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Date: Sat, 14 Dec 2019 10:19:32 -0500
From: Rich Felker <>
Subject: max_align_t mess on i386

In reserching how much memory could be saved, and how practical it
would be, for the new malloc to align only to 8-byte boundaries
instead of 16-byte on archs where alignof(max_align_t) is 8 (pretty
much all 32-bit archs), I discovered that GCC quietly changed its
idead of i386 max_align_t to 16-byte alignment in GCC 7, to better
accommodate the new _Float128 access via SSE. Presumably (I haven't
checked) the change is reflected with changes in the psABI document to
make it "official".

This is a somewhat ABI-breaking change (for example it would break ABI
stuct layout for any 3rd party library struct using max_align_t to
align part of a public type), but GCC folks seem to have done the
research at the time to indicate there wasn't anything affected in
practice in known published code.

The big question now is: should we change musl's i386 max_align_t to
follow? One of the advantages of not using compiler-provided headers
is that we don't get this kind of silent ABI change happening out from
under us, or have ABI depend on whether you used GC <=6 vs GCC >=7 to
compile (which is a rather awful property). But it also means we have
to make conscious decisions about following.

I was thinking of trying to make this decision in the next release
cycle (1.2.1) along with merging new malloc, so that we don't
potentially have a single release that drops i386 to 8-byte alignment
followed by one increasing it right back, and making further
combinatoric compat problems. But I realized just now that with time64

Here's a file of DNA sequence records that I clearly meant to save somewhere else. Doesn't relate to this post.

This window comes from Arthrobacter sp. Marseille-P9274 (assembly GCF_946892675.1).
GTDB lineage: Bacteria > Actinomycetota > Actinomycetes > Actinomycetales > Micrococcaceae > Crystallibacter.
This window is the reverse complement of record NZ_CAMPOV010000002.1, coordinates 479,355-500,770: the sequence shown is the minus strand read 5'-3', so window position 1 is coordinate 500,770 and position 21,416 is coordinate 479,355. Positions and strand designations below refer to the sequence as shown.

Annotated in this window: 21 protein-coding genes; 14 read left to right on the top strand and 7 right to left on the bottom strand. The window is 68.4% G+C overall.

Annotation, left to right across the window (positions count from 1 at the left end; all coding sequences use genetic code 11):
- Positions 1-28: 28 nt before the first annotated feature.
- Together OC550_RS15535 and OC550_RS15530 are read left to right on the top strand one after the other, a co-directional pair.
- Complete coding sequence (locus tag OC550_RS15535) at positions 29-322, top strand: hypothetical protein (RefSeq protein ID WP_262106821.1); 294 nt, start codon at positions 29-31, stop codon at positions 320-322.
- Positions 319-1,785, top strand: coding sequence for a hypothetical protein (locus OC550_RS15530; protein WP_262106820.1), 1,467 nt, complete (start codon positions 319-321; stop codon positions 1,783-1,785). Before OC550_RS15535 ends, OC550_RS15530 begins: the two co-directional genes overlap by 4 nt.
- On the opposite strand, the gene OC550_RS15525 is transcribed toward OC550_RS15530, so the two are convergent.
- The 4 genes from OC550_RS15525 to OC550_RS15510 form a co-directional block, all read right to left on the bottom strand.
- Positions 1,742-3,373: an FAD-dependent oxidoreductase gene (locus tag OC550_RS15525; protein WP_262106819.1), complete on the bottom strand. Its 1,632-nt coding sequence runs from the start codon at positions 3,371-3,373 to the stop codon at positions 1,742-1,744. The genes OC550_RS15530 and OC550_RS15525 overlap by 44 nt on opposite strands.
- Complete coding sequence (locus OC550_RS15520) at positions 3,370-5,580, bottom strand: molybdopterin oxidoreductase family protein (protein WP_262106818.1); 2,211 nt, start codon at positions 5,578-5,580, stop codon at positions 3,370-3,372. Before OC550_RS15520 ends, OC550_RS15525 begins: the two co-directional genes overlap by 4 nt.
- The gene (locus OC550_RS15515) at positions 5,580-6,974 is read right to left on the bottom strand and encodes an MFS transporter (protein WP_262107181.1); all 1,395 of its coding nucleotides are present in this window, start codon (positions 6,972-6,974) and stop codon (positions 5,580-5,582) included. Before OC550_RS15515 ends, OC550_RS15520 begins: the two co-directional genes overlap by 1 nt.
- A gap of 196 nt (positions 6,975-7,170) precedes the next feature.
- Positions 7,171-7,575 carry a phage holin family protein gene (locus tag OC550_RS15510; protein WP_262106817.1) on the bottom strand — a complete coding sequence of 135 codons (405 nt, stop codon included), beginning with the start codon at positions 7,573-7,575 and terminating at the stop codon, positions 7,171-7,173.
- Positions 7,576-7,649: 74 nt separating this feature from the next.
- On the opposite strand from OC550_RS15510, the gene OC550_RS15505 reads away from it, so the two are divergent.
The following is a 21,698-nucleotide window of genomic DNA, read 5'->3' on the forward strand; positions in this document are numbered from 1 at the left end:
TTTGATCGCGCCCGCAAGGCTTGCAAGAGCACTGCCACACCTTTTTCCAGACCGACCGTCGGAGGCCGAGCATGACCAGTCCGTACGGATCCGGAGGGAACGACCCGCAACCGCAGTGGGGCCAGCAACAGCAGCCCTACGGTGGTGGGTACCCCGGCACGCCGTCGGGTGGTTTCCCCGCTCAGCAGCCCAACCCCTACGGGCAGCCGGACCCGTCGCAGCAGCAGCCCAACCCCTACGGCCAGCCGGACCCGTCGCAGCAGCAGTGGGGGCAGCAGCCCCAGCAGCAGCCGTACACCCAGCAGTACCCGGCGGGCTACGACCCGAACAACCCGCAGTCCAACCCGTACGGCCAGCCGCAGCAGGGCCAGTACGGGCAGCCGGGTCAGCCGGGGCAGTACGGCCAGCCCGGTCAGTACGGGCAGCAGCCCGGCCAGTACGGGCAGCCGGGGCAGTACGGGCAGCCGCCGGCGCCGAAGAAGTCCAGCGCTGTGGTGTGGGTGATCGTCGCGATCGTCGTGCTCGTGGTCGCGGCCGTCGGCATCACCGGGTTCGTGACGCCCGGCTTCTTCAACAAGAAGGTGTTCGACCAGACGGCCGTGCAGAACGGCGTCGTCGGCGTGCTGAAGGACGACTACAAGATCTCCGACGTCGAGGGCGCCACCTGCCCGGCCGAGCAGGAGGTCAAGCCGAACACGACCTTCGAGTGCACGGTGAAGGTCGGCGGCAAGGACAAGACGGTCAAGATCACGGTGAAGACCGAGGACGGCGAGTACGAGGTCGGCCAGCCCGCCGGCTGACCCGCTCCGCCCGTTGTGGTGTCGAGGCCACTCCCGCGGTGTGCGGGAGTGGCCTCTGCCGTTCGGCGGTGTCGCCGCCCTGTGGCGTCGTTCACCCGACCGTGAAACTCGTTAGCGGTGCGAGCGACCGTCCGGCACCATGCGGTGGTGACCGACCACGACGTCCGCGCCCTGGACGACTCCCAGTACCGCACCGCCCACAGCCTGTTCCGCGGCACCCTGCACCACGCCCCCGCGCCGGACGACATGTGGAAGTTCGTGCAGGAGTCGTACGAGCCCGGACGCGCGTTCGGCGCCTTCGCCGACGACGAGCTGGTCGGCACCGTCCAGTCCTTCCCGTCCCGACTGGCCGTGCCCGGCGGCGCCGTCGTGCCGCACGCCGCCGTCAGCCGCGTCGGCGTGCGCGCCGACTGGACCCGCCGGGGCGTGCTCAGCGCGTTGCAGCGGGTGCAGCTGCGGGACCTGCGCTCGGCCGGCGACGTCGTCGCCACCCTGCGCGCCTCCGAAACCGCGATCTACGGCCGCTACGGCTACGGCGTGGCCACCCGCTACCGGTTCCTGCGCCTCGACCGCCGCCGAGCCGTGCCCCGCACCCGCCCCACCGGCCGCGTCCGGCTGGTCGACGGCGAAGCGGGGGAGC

already being a hit to ABI-compat between pairs of libc consumers,
changing max_align_t at the same time, if we're going to do it, would
probably be better. FWIW I think this change is *far* less impactful
than time64 in terms of compate.

The disadvantage of changing max_align_t is that we shut out the
possibility of using 8-byte alloction granularity (on i386), which
looks like it could save something like 10-15% memory usage in typical
programs with small allocated objects (see also: Causes of Bloat,
Limits of Health paper[1]), but even up to 33% where the choice is
between 24 and 32 byte allocated slots for a 13-20 byte structure or
string (note: average tends to be half of max if requested sizes are
uniform, but at such small sizes they may tend to be non-uniform).
However, whatever we do with i386, the option of using 8-byte
granularity remains open for all the other 32-bit archs, most of which
tend to be used with machines far more memory-constrained than i386.

The disadvantage of leaving max_align_t alone is that we have to
(continue to) consider _Float128 an unsupported extension type whose
use would be outside the scope of any guarantees we make, and that
would need memalign to use. This is largely viable at present because
it's a fringe thing, but we don't know if that will continue to be
true far in the future.

I'm somewhat leaning towards following the ABI change, because (1) we
have a good opportunity to do it now that we won't get again, and (2)
I'm worried we'll eventually get into a mess by not doing it. But I
want to offer the opportunity for discussion before finalizing
anything, especially in case there are considerations I'm missing.



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